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Two new collections of poetry lay the groundwork for reclaiming our humanity

Marybeth Holleman's

“Breaking into Air: Birth Poems”

By Emily Wall. Boreal Books/Red Hempress, 2022; 80 pages. $16.95.

“gentle gravity”

By Marybeth Holman. Boreal Books/Red Hempress, 2022; 88 pages. $16.95.

Founded and edited by former Alaskan Writer Laureate Peggy Shoemaker, Boreal Books has been publishing exemplary poetry and prose by Alaskans since 2008. Two very different but complementary new collections of her poetry were released this summer. Emily Wall’s Breaking into Air grew out of a project that gathered birth stories from her parents and others. Marybeth Holman’s “Tender Gravity” is a gentle exploration of a wide range of life encounters, particularly in the natural world, that are both heartbreaking and comforting.

A Juneau resident, mother of three, and teacher of English and creative writing at the University of Alaska Southeast, Wall has authored three books of poetry. Although her childbirth is one of her most common human experiences, it is not often the subject of her literary work. — artfully portraying some of her varied experiences, both joyous and traumatic. The content and form are surprisingly wide.

One poem, “Shaawatke’e’e’s Birth,” is taken from X’unei Lance Twitchell’s story about the birth of his daughter. But that’s not all. It is also about the preciousness and necessity of language, and incorporates translated Tlingit passages in footnotes.

Wall wrote: , come now/and the pain is also here, your mother is suffering. A dramatic reading of this deeply moving poem was presented by Wall and Twitchell at the 2017 Alaska Quarterly Review event and can be viewed on YouTube.

Other verses are for new mothers, experienced mothers, grandmothers, lesbian mothers, adoptive mothers, doctors, women who have miscarried, women who cannot conceive who find other ways to become mothers, biblical mothers, and even pregnant women. developed from the story of a woman in painting. They capture emotions ranging from fear, pain and heartbreak to hope, gratitude and immense joy. Wall’s own story appears within them as blocks of italicized prose.

“Don’t See the Lunar Eclipse” is a poem in which Wall collects ancient wisdom and superstitions related to pregnancy and childbirth. “Don’t put the scissors on the bed, it will give the baby a cleft palate.”

Another discovered poem, “What does a fetal heartbeat sound like?” is a compilation of the exact words of people who responded to a question Wall posted on Facebook. “Like feet running on damp sand/Like horses/Horses galloping/Like hummingbirds/A hundred hummingbirds in a blizzard.” , which introduces the idea that all people share different experiences, often beautifully expressed.

“Catch a Baby: Haiku” is “To the doctors in Juneau who shared these stories.” These 12 short poems capture memorable moments for their recipients. “First came the fist./Now I’m not just a doctor/Her first clue.”

“Tender Gravity” is the first collection of poetry from Anchorage author Marybeth Holman, although she previously wrote the non-fiction “Heart of the Sound” and co-wrote “Amon Wolves.” He is also known as a writer and co-editor of “Crosscurrent North”. teacher. Her work is characterized by her deep concern and respect for her natural world. Her poetry ranges from kayak-level considerations of marine life, to seeing sundews in wetlands up close, to moons, comets, and spacescapes. But they are more than observations and celebrations of nature. They question life and death, human and non-human responsibility, and the contradictions we all live with. Multiple references to his brother’s death add to the layering.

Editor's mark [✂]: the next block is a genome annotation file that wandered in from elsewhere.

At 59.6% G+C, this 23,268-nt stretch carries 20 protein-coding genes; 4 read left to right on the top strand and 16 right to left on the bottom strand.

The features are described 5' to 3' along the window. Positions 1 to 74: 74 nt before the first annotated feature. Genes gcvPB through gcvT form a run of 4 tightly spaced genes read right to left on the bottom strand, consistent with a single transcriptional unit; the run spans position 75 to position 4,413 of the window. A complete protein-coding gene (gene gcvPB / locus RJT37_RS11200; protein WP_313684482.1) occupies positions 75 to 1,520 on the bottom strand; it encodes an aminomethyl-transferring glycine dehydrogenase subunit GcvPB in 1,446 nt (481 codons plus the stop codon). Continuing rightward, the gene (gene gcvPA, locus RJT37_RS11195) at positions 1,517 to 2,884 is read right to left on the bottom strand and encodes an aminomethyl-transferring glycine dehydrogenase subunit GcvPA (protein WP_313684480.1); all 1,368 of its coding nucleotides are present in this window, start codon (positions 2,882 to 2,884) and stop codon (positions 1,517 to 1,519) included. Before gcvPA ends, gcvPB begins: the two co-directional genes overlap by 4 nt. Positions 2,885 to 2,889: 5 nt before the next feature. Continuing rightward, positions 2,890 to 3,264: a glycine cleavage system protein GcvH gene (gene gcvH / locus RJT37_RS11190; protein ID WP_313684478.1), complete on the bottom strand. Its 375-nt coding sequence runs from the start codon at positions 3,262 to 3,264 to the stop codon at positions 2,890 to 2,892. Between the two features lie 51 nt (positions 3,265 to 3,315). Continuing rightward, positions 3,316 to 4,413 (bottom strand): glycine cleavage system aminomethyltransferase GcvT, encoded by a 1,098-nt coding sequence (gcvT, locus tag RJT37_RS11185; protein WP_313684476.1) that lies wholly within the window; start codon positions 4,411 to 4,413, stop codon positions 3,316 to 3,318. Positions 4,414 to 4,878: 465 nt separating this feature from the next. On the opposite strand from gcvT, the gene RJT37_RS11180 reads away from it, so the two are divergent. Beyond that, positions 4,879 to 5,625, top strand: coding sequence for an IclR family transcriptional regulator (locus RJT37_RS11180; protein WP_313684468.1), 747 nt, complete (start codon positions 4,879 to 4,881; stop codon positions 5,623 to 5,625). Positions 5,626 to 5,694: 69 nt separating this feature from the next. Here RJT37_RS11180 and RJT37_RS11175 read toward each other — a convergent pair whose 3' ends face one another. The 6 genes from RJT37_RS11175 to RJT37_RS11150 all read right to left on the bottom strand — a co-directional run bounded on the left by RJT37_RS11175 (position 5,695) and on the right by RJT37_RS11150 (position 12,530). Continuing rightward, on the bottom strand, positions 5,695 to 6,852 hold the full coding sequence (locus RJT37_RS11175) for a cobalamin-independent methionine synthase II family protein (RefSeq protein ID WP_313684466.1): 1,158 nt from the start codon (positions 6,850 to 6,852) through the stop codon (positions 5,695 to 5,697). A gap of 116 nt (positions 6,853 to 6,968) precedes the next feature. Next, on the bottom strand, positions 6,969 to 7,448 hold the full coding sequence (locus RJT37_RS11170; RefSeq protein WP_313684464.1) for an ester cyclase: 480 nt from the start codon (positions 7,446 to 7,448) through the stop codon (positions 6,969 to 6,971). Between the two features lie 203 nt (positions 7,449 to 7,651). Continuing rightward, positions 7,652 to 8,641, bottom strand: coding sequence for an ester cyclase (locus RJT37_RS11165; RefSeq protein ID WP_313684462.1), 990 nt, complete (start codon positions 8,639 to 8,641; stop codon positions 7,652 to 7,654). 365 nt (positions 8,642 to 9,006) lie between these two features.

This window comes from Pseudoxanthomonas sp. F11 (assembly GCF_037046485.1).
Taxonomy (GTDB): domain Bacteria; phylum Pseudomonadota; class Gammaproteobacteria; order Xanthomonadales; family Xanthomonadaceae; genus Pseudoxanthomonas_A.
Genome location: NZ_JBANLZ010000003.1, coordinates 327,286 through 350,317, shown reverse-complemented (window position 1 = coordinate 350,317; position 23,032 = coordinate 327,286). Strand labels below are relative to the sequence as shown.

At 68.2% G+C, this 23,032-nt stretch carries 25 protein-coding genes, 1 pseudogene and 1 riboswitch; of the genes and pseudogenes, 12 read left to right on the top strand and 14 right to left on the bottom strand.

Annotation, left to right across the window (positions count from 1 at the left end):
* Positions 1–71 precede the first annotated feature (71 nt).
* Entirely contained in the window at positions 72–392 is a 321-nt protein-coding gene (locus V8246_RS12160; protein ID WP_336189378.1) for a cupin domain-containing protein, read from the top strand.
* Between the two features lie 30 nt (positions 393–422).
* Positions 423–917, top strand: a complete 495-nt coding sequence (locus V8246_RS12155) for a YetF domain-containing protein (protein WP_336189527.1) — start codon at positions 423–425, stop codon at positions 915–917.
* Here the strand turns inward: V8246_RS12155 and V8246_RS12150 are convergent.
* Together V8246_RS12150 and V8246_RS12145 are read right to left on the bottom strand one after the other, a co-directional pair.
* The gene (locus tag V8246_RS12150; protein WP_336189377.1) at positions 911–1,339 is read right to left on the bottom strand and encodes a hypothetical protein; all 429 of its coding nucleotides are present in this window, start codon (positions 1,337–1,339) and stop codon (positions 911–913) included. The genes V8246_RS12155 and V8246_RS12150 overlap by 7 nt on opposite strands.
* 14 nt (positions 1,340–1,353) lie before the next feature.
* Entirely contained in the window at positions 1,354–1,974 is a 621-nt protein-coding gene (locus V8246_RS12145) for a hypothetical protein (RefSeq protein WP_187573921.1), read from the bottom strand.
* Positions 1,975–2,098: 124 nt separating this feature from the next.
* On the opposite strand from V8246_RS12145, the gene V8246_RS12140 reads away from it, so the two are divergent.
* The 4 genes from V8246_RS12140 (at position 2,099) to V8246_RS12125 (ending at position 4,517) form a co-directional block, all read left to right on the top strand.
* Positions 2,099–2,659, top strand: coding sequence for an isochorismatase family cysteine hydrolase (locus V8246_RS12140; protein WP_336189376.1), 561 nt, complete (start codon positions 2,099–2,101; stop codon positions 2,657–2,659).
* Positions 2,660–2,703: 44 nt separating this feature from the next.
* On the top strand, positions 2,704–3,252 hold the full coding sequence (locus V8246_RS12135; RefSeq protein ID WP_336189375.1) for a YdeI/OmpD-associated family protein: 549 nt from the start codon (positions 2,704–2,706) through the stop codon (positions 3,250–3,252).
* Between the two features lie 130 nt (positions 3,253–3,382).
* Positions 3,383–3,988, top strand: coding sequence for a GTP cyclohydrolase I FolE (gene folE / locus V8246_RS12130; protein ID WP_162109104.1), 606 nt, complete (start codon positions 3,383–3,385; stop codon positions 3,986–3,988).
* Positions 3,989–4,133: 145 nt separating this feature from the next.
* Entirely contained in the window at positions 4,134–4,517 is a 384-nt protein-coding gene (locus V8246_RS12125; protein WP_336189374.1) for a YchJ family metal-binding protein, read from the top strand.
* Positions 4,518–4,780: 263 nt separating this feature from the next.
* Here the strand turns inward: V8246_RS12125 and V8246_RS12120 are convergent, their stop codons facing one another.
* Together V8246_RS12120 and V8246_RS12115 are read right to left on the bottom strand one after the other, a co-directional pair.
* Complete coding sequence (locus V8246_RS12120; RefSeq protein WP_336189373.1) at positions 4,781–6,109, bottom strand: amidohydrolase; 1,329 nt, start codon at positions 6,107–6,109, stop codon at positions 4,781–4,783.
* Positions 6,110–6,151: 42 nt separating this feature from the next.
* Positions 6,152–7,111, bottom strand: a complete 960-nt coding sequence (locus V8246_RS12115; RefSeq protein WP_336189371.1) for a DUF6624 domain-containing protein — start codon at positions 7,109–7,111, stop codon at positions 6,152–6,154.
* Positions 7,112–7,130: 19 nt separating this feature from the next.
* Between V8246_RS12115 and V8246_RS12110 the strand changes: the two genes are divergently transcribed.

Like Wall, Holman opens with the “Heartbeat” verse. “The Beating Heart, Minus Gravity” talks about the dream of diving. “Into the blue depths/And soaring, soaring and so on/Bubble after bubble, watching/Golden sunlight shines overhead/But never reaches/No matter how hard you kick/Gravity of the gentle air. This sets the expectation for humbly immersing yourself in the presence of nature and its infinite mysteries.

Holleman’s love of the sea and its life is freely expressed in poems such as “Outer Coast”, “Carlos Strait, Five Months Later”, “Through the Barren Islands” and “Night Whales”. In “The Outer Coast,” the narrator dreams of a familiar place “… yet/home to some primordial memories/like these/moon jellies slipped/passed aimlessly for days The “after” of “Culross Passage” is the tar ball and absorbent pad that ripped through Holman’s beloved Prince William Sound after a massive oil spill. It represents the time when it was scattered on the beach. There she saw a mountain goat swimming from the island to the mainland.

One of the most poignant poems in the collection, “skating after many moons” takes the reader to the frozen pond where the narrator took his young son. Their mission on a summer’s day was for a scientist who was cataloging urban frogs, /who wanted to know how the weather changed,scientific For one, the task was to record the sounds of tree frogs. dried. ‘ She reminisces about her own childhood, as well as the time she spent with her son. “I wanted a certainty that her child felt/a world that would stabilize her…” As she awkwardly stands on the ice, her limbs recall her past moments that rock her. Start” again dizzy with her love.

Our recently appointed U.S. Poet Laureate Ada Limon told PBS NewsHour last month: , we are only compartmentalizing and numbing ourselves to what is happening in the world. And poetry is where you can lay that foundation, where you can read poetry and think oh yeah. One thing is poetry’s ability to help mend our relationship with the earth. “

These key roles are just what are filled by the new, deeply felt and shared work by Wall and Holleman.